77: An Interesting Cast of Characters

77: An Interesting Cast of Characters

From Chicken Soup for the Soul: Here Comes the Bride

An Interesting Cast of Characters

I am not in this world to live up to other people’s expectations, nor do I feel that the world must live up to mine.

~Fritz Perls

When my husband and I decided to get hitched on January 1, 2000, his family was all in Serbia and my parents were living in Kuwait for ten months of the year. Celebrating the millennium in the Cook Islands seemed like a stellar idea because if the world was going to end (or at least come to a halt), what better place to be than a remote tropical island?

I honestly can’t remember how we decided to get married there, but it was the best decision of my life. I’d been a bridesmaid enough times to get the vicarious walking-down-the-aisle-all-eyes-on-me thrill, but also the associated stress of planning a party for more than a hundred people. Combining the honeymoon with the wedding seemed like a much more satisfying alternative, so we decided to do the wedding alone but have a party in the summer when my parents were in town.

I contacted an event planner named Anita who arranged everything for us. We booked an apartment in a small, family-run motel on the edge of the water. The day we arrived, she met us and drove us around the main island (a forty-five-minute journey) to check potential wedding spots. After finding the perfect secluded area of beach, we went to meet our minister. We wanted our ceremony to be fairly non-denominational, and Anita assured us that Danny would be the perfect officiant. After meeting him, we had nothing else to do but enjoy our vacation and see them in two weeks for our wedding.

But we did see Danny again — a couple of times, actually. The first time was for a cultural dinner show at a hotel. The dancers came out, and there was Danny, our minister, acting as emcee of the show. He spotted us right away and gave us a shout-out, which was cute, then had us come up and dance, which was less cute.

The second time we saw Danny was in our room, sitting on our dresser. He was on the cover of our Guide to the Cook Islands, looking like one of the natives from Gilligan’s Island. Apparently, our Danny was a bit of a local celebrity.

On the day of our wedding, we weren’t due on the beach until sunset, so I’d booked an in-room massage to relax and pass the time. Enter Divine in a muumuu. She oiled me up, ran her hands up and down my shoulders for a couple of minutes, then asked if she could have my People magazines. After she left, I had to have a few piña coladas to unwind.

It was time to get married. With my fiancé safely ensconced at the bar, I put on my wedding dress (fifteen dollars at the mall), and did my make-up (lip balm) and hair (four bobby pins). Anita showed up with a massive bouquet, out of which I plucked four gardenias to put in my hair in lieu of a veil.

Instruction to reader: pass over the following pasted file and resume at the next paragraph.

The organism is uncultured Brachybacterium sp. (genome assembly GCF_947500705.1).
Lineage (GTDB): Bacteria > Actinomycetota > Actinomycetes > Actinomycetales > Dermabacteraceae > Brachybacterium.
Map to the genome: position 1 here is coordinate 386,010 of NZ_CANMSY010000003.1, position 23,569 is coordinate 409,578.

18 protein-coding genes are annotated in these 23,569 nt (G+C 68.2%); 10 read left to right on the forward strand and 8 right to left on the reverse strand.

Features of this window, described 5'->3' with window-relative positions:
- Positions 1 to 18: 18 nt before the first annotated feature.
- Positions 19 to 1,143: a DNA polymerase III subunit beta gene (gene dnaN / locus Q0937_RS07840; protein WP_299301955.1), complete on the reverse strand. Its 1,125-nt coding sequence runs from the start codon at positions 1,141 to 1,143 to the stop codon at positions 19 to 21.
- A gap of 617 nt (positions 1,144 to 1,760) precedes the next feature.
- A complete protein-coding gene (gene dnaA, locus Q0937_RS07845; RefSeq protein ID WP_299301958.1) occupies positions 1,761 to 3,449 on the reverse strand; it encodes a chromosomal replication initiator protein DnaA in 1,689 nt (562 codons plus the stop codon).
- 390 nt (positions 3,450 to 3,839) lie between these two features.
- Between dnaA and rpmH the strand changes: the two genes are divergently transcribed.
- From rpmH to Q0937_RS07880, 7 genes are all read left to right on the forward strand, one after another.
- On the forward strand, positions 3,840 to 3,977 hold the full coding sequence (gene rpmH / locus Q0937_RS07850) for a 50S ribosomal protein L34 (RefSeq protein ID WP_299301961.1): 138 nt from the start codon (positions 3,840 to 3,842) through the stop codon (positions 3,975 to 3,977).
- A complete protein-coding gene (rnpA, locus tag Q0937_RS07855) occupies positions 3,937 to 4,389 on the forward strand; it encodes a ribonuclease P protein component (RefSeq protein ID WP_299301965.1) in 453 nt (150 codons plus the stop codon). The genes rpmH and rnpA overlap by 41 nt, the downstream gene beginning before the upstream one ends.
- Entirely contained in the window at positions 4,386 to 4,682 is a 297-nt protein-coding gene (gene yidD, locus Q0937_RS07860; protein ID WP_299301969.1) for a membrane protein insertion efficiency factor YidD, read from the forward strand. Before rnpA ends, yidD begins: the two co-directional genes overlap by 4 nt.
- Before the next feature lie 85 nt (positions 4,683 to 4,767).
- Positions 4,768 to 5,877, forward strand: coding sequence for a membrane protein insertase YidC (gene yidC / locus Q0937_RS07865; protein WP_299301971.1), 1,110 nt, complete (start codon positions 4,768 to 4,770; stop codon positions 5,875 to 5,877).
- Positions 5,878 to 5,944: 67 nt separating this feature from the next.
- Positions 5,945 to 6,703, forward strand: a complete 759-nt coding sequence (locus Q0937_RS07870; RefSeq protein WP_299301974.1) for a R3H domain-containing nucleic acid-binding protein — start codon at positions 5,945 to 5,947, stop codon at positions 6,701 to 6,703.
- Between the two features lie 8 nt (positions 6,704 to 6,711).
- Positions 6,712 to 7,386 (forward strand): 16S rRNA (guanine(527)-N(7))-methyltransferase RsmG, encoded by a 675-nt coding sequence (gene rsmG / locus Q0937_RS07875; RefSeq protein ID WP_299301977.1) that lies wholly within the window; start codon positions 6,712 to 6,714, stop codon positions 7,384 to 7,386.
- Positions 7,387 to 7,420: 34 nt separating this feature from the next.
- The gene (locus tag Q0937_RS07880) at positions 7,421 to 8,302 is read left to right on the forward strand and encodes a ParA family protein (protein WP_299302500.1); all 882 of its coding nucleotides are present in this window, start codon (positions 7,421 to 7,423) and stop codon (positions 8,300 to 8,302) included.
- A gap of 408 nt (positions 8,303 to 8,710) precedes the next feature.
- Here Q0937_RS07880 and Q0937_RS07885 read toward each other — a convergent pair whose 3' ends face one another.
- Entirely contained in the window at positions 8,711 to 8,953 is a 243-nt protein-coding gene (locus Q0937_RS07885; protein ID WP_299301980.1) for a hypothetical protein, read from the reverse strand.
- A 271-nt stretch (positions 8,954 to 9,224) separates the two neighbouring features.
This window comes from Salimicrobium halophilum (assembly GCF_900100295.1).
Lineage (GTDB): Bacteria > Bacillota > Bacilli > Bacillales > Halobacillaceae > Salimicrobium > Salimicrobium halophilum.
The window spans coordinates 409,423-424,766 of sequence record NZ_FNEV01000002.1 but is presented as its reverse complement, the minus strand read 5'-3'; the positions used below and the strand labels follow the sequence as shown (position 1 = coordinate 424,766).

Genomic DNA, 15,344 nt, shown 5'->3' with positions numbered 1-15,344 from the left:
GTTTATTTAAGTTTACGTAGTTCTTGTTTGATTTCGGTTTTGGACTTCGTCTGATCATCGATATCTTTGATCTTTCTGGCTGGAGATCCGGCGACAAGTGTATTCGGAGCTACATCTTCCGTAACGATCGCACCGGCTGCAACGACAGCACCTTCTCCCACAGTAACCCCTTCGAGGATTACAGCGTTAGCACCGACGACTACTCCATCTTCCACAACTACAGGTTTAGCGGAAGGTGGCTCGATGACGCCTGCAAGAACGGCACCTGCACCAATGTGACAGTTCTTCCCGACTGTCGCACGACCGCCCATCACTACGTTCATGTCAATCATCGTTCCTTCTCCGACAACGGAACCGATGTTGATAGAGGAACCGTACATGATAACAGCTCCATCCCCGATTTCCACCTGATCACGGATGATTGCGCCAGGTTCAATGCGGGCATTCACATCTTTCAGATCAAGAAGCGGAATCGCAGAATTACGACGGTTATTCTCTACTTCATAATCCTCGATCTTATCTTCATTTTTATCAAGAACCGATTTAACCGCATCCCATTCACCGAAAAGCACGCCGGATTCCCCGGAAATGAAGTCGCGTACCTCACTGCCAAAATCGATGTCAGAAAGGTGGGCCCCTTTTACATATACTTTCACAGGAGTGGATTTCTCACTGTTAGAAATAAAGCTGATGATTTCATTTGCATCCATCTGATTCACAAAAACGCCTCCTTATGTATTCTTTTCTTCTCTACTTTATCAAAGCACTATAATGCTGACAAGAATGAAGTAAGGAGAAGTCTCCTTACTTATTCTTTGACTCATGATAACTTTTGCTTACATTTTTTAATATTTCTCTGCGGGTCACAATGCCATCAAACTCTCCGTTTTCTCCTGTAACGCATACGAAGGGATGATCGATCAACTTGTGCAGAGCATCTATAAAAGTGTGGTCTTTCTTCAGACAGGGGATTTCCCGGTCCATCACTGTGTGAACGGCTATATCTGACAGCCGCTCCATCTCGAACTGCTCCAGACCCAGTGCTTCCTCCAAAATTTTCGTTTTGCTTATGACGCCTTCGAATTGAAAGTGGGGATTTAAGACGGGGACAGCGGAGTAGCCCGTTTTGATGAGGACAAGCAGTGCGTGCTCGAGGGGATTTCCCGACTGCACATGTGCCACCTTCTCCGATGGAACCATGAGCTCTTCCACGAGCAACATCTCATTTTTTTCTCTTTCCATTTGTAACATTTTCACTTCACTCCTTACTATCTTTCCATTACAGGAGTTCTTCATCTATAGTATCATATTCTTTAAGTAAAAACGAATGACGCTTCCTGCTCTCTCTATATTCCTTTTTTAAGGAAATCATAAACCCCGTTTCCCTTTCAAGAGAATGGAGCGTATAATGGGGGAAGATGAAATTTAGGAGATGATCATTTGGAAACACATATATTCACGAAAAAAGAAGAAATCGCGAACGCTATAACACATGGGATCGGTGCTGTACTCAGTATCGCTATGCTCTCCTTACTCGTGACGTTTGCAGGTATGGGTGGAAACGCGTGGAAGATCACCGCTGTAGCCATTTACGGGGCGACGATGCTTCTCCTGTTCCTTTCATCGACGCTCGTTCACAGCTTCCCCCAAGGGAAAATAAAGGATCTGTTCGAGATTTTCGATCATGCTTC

The sky was getting very overcast, but I didn’t care. My fiancé had made his way to our beach (to this day, I’m not sure how he got there) and was waiting for me to walk with him to our wedding spot. Waiting for us at our sandy altar was Danny. With another man. Wearing a blue Speedo.

Apparently, this man was a friend of Danny’s and lived just behind our section of beach. He was having a barbecue and was checking water conditions before everyone hit the surf. Thankfully, Danny persuaded him to hold off on his beach party for a few minutes, and we were able to start the ceremony.

The photographer acted as best man, and Anita was maid of honor. We said our vows, and then Danny pronounced us husband and wife. In the name of the Church of Jesus Christ and the Latter-Day Saints. There’s a picture that I’m sure was taken as Danny said this because my husband and I have looks on our faces as if to say, “Umm… are we Mormon now?”

We didn’t have time to ponder that question because it started to rain, a blessing from the gods but not for my dress: it became completely translucent. The true blessing was having a bouquet as big as a gladiator shield to hide my lady parts.

After the paperwork was signed in a bar across the street, we took off on our scooter and toured the island in the rain, honking and waving at everyone we passed. Back at our apartment, my new husband decided to forego the traditional carrying of the bride across the threshold and instead threw us both in the pool.

While drying off, we saw that the rain had stopped, so we ran to the beach in our towels to see the most brilliant sunset ever, then got dressed and had a romantic dinner, where I promptly fell asleep at the table.

Looking back, I can see how my wedding reflects my marriage — full of interesting surprises, overall kookiness, lots of laughs, and utter exhaustion.

~Lori Dyan

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